Almost everyone who has ever tried to lose weight has heard that the rule of thumb is that it takes 3,500 calories of deficit to result in one lost pound. This rule came into play in 1958, when Dr. Max Washnofsky had a paper published in the American Journal of Clinical Nutrition, stating that “3,500 calories is the caloric value of one pound of body weight lost.”
After that, the reduction of 500 calories a day, to total 3,500, or one pound, per week, became a popular weight loss program. And the 3,500 calorie rule holds true, if you’re burning flesh in a lab, however, the rule’s results aren’t so solid in the real human body, where one’s metabolic rate comes into play.
When you reduce your calorie intake, your body goes through what is known as “metabolic adaptation,” meaning that it adapts to function on the diminished energy you’ve supplied it with. This means that the longer you consume a reduced diet, the less effective it will be for weight loss. Assuming that weight loss continues linearly is the biggest flaw in the 3,500 rule. The leaner you become, the harder it gets to lose weight, which is why many runners may find themselves challenged to lose those “last five pounds.”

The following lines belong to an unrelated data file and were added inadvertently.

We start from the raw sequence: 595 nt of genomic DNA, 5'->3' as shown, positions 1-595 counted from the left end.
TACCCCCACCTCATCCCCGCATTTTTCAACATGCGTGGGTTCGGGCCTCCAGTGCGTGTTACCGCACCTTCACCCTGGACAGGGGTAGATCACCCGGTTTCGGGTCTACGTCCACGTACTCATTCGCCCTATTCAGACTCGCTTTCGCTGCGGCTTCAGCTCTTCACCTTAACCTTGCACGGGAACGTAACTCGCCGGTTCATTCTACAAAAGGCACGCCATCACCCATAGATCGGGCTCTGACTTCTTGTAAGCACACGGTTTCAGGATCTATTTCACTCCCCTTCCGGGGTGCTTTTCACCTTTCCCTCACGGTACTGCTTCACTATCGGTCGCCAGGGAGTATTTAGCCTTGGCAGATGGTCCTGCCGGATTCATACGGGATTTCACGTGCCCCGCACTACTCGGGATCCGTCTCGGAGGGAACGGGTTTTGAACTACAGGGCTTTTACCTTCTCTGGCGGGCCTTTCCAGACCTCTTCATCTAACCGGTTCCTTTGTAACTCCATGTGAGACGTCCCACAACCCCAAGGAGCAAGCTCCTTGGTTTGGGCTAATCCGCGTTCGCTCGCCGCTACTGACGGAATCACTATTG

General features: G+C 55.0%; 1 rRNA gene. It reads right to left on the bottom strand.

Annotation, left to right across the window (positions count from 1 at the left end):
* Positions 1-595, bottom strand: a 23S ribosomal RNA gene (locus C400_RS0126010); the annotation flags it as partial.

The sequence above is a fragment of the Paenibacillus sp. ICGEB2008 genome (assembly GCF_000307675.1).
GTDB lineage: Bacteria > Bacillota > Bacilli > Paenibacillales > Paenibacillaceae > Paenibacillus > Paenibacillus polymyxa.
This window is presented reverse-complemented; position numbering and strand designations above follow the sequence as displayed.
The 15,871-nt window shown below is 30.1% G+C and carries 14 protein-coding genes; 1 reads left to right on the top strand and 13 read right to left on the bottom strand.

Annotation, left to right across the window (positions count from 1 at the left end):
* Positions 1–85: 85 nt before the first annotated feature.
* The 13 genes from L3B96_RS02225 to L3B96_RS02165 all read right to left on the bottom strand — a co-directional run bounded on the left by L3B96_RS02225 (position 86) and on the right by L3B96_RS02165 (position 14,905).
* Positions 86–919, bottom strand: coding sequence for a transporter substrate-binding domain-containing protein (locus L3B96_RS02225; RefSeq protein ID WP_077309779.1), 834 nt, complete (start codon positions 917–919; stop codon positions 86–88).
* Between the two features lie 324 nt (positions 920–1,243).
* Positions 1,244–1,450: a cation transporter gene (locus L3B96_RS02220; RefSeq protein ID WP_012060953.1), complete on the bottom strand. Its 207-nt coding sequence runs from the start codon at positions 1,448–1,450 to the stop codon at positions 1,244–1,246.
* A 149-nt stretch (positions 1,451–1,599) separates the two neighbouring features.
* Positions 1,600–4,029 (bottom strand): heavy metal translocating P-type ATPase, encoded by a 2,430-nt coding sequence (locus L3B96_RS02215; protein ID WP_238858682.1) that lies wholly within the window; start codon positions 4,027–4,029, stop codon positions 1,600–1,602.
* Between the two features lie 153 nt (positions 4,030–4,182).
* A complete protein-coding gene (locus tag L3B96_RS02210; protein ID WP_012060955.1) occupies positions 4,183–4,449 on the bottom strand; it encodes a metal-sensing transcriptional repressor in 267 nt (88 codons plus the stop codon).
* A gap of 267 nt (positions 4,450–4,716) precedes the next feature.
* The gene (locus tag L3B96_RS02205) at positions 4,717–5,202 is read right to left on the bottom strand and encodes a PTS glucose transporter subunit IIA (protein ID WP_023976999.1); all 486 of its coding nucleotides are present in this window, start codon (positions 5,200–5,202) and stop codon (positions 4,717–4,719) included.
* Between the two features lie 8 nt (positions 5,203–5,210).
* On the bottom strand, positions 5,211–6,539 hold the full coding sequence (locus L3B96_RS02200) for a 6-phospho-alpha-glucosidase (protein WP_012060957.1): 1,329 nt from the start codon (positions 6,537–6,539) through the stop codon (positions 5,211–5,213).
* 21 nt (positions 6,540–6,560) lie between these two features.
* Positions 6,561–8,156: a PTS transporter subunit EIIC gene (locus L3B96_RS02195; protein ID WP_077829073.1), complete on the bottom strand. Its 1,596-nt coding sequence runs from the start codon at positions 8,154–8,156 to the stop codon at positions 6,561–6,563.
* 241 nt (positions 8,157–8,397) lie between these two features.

A new Body Weight Planner, released by the American National Institute of Health, uses a model by mathematician, Kevin Hall, in order to predict reasonable weight loss. Hall says that in the first year of reducing normal caloric intake by 500 calories each day, overweight people will lose approximately half of the weight predicted by the 3,500 rule. Despite the fact that this is discouraging to those trying to shed a few pounds, Hall believes that it is better for people to work with accurate plans and data.